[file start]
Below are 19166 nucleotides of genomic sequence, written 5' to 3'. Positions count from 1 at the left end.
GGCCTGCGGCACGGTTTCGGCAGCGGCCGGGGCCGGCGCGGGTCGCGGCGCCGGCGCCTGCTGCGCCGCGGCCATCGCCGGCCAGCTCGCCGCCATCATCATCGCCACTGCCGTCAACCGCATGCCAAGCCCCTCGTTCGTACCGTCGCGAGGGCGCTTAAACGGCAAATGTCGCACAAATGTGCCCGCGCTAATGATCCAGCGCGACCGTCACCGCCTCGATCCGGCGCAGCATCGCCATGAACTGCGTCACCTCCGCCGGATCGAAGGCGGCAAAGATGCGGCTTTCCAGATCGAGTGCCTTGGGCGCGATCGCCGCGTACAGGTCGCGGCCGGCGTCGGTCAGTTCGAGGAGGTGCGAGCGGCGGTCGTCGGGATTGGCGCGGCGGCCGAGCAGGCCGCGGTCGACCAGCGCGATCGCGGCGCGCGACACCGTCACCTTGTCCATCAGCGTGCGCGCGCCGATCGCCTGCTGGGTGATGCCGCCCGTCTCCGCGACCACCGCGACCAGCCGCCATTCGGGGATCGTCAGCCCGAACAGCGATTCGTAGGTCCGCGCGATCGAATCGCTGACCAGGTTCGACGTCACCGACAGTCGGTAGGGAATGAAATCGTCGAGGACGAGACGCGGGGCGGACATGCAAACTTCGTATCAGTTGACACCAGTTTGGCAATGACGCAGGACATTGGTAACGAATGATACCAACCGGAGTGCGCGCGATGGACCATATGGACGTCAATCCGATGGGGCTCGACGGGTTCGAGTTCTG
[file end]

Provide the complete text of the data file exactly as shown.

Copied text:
Below are 19166 nucleotides of genomic sequence, written 5' to 3'. Positions count from 1 at the left end.
GGCCTGCGGCACGGTTTCGGCAGCGGCCGGGGCCGGCGCGGGTCGCGGCGCCGGCGCCTGCTGCGCCGCGGCCATCGCCGGCCAGCTCGCCGCCATCATCATCGCCACTGCCGTCAACCGCATGCCAAGCCCCTCGTTCGTACCGTCGCGAGGGCGCTTAAACGGCAAATGTCGCACAAATGTGCCCGCGCTAATGATCCAGCGCGACCGTCACCGCCTCGATCCGGCGCAGCATCGCCATGAACTGCGTCACCTCCGCCGGATCGAAGGCGGCAAAGATGCGGCTTTCCAGATCGAGTGCCTTGGGCGCGATCGCCGCGTACAGGTCGCGGCCGGCGTCGGTCAGTTCGAGGAGGTGCGAGCGGCGGTCGTCGGGATTGGCGCGGCGGCCGAGCAGGCCGCGGTCGACCAGCGCGATCGCGGCGCGCGACACCGTCACCTTGTCCATCAGCGTGCGCGCGCCGATCGCCTGCTGGGTGATGCCGCCCGTCTCCGCGACCACCGCGACCAGCCGCCATTCGGGGATCGTCAGCCCGAACAGCGATTCGTAGGTCCGCGCGATCGAATCGCTGACCAGGTTCGACGTCACCGACAGTCGGTAGGGAATGAAATCGTCGAGGACGAGACGCGGGGCGGACATGCAAACTTCGTATCAGTTGACACCAGTTTGGCAATGACGCAGGACATTGGTAACGAATGATACCAACCGGAGTGCGCGCGATGGACCATATGGACGTCAATCCGATGGGGCTCGACGGGTTCGAGTTCTG